In 2008 we discovered that many of the business leaders in whom we had placed our faith, our trust and even our money, were incompetent or (in some cases) out-and-out charlatans. In reflecting on this turn of events, it is impossible not to ask how this happened. How could we have picked leaders who made such bad decisions or even engaged in blatant fraud?
The answer lies, in part, with the fact that we often are more concerned with social skills, likeability and charisma in choosing our leaders than we are with their ability to be effective leaders.
Traditionally our ideas about what makes a great leader were based on a military model. A great leader was a man who took command, acted with courage, and did what was necessary for the success of his organization or country. Often he led using fear rather than persuasion.
In recent years this model has been replaced with softer ideas of what a leader should be like. We have the servant leader who, as the name suggests, serves the people whom he or she leads rather than controlling them. We have the emotionally intelligent leader who has social charm, empathy, self-awareness and self-control. We have the transformational leader who provides people with a vision of a better world and motivates them to transcend their self-interest. We have the charismatic leader who emotionally energizes followers with an inspiring vision of the future and convinces them that he or she is the heroic figure who can make this vision real.
None of these newer softer ideas of what a leader should be stress whether a leader is competent. Instead they focus on leaders being socially adept, charismatic and likeable. George Bush is an example of someone who has always used likeability to establish his leadership credentials with the general public. On a talk radio show following his reelection in 2004, people called in to say why they voted for him. Comments centered on the fact that he was a good guy with whom you could share a beer. One caller even went so far as to state, "I voted for George Bush because I liked his father."
The problem with this emphasis on likability and strong social skills in picking our leaders is that these qualities don't ensure that we are choosing a leader who will be able to deliver results. Research has not found that leaders who are socially adept or liked and admired are more effective.
Bernard Madoff is a perfect example of how likeability and social skills have little to do with competence. He built his giant financial house of cards by using his charm and affability to create a powerful social network. The New York Times has reported that his social and professional lives were "practically inseparable." He cut deals at country clubs, golf courses, locker rooms, charity events and restaurants.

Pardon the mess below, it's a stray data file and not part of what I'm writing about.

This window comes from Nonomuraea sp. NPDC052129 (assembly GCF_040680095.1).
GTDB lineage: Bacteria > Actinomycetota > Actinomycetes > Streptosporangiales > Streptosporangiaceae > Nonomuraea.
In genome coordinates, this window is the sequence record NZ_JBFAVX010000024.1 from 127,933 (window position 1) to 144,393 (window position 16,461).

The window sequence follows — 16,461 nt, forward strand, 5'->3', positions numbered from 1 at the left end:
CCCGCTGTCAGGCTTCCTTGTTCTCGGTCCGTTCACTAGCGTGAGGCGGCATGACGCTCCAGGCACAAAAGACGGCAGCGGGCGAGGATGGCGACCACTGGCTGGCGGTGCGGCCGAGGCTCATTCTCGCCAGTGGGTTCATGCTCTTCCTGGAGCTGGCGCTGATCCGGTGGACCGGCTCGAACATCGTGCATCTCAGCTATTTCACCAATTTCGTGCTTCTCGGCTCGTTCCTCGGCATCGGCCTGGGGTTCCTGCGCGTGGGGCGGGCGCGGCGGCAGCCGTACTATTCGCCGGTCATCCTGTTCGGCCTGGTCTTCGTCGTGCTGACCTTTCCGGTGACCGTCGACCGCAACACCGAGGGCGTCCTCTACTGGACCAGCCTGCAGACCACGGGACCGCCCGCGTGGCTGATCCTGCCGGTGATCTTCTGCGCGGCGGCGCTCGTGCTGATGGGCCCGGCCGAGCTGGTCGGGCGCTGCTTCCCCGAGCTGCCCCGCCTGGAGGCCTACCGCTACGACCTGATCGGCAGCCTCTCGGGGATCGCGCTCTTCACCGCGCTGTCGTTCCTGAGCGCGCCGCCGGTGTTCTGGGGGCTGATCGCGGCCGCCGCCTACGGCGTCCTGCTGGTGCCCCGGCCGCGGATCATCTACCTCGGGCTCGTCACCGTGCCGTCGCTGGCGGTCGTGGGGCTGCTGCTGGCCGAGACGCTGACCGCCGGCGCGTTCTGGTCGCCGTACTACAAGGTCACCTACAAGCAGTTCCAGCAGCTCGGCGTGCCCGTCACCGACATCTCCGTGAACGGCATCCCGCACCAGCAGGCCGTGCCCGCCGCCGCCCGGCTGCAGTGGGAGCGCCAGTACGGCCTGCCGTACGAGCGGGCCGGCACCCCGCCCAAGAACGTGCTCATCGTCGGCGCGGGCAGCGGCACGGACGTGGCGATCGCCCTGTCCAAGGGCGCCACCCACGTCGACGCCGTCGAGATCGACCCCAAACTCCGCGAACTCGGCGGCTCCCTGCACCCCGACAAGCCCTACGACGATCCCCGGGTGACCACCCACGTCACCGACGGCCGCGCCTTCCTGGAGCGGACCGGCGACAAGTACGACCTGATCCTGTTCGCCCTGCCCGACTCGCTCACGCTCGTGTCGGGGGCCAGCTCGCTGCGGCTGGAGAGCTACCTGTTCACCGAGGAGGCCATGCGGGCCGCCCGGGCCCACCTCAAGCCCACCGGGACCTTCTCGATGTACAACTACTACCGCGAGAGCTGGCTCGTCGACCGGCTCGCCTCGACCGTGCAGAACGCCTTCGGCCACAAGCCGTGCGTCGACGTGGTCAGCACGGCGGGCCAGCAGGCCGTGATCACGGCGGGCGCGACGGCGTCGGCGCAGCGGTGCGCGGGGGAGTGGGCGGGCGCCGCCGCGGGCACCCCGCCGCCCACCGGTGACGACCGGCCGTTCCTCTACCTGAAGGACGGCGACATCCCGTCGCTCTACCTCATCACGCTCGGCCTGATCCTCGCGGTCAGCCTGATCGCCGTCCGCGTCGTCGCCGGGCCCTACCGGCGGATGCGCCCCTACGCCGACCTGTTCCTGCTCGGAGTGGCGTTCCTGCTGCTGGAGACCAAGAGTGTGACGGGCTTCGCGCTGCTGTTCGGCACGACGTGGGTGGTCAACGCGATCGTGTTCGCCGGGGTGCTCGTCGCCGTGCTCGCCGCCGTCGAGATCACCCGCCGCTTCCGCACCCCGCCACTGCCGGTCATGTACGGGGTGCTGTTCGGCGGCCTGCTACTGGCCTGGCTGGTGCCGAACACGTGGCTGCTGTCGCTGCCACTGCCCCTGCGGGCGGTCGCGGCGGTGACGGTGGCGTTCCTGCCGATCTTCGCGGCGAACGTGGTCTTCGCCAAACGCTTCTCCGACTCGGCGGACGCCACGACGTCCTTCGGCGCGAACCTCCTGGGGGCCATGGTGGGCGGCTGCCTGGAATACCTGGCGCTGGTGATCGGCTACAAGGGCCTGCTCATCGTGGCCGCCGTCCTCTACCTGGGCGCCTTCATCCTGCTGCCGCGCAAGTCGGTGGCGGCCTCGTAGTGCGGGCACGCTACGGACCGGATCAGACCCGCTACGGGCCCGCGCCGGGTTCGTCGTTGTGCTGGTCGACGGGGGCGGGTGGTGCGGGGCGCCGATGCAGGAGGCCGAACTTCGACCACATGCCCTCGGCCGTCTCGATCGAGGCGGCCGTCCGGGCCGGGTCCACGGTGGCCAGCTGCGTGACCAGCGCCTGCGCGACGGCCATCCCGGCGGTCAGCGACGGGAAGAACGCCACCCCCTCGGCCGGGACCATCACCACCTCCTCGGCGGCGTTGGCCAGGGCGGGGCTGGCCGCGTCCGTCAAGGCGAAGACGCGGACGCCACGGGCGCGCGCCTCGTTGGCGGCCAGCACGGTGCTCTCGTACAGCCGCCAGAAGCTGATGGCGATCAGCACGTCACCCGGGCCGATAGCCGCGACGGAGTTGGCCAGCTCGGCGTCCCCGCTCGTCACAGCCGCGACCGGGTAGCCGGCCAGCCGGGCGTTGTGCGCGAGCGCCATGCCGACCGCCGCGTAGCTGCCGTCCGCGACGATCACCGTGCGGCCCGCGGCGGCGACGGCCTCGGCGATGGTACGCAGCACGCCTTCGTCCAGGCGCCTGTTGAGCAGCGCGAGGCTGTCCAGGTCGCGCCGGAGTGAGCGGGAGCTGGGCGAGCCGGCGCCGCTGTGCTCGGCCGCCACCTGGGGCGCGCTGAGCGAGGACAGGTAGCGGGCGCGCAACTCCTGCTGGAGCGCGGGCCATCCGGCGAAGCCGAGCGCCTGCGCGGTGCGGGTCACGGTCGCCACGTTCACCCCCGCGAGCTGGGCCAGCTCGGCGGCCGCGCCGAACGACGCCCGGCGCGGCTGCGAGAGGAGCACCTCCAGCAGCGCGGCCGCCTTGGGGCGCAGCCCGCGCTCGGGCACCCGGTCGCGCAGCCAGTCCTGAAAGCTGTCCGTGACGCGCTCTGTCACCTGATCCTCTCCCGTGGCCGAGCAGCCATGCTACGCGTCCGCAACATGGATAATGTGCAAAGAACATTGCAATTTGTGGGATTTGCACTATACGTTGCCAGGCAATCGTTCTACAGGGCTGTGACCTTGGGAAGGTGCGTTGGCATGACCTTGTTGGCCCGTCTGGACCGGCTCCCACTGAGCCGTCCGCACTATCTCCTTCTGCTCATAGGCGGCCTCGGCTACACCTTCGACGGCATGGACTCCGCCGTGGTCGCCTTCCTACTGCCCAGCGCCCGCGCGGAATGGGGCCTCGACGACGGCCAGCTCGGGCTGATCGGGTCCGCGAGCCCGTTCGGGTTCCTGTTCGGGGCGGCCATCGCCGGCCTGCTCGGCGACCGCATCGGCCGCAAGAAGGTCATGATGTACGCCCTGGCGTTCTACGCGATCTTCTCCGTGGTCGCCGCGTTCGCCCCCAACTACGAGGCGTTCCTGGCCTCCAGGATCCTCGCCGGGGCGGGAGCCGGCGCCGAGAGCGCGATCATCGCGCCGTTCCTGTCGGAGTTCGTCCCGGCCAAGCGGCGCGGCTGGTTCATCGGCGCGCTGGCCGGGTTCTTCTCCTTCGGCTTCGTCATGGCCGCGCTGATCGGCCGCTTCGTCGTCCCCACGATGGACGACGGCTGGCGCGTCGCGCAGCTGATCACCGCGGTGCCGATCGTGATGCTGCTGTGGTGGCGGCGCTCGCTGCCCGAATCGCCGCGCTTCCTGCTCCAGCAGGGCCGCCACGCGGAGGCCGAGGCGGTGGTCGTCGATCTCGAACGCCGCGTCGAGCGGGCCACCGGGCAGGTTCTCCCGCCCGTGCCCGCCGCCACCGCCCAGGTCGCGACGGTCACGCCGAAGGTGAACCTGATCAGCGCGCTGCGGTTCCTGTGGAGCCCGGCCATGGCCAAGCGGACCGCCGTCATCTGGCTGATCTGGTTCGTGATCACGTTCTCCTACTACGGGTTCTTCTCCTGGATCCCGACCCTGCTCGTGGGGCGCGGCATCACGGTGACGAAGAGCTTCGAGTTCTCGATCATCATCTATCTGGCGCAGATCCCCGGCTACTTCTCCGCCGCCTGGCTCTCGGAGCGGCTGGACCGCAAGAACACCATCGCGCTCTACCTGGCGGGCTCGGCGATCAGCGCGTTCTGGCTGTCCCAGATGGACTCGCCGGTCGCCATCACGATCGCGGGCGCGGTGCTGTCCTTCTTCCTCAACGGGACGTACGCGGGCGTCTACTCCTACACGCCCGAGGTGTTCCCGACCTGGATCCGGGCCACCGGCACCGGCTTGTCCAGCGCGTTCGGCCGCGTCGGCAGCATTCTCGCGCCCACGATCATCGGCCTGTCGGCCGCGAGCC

Eventually Madoff even built up a loyal cadre of friends who approached their friends and encouraged them to invest with him. While some more astute investment professionals pointed out that Madoff's numbers didn't add up, his social circle never thought to question his competence. They continued to believe in him and provide him with clients.
In the corporate, political and professional worlds social skills, likeability and charisma all influence who is chosen to lead. CEO's who embody these qualities find it easy to rotate between companies regardless whether they have the skills and past experience needed to be effective in a particular company. The fact that board members socially know and like them gives them an edge which can result in questions about their ability to deliver being suspended.
As a result, candidates for top positions are often subjected to less scrutiny than people being considered for lower level positions in organizations. Ken Lay, who led Enron during its death spiral, was recruited to head AT&T several years before Enron imploded. Luckily for AT&T, Lay declined the offer.
This is not to say that likeability and charisma are bad qualities. They have value in energizing and motivating followers to achieve a leader's goals. The point is that they should not be the major yardstick that we use in selecting a person for positions of responsibility that can impact the lives of many people and even the economic well-being and stability of countries.
In the future it is imperative that we carefully evaluate potential leaders to make sure that they can perform at the levels needed to be successful in a particular position. This includes having the cognitive capacity to process, understand, and use complex information from around the world in making important decisions.
As the recent financial crisis has illustrated, countries and businesses are globally intertwined. We can no longer afford leaders who lack the competence to be effective in this dynamic environment. Sports teams pick people based on their competence and ability, not their social skills and charisma. Why shouldn't businesses and organizations follow suit?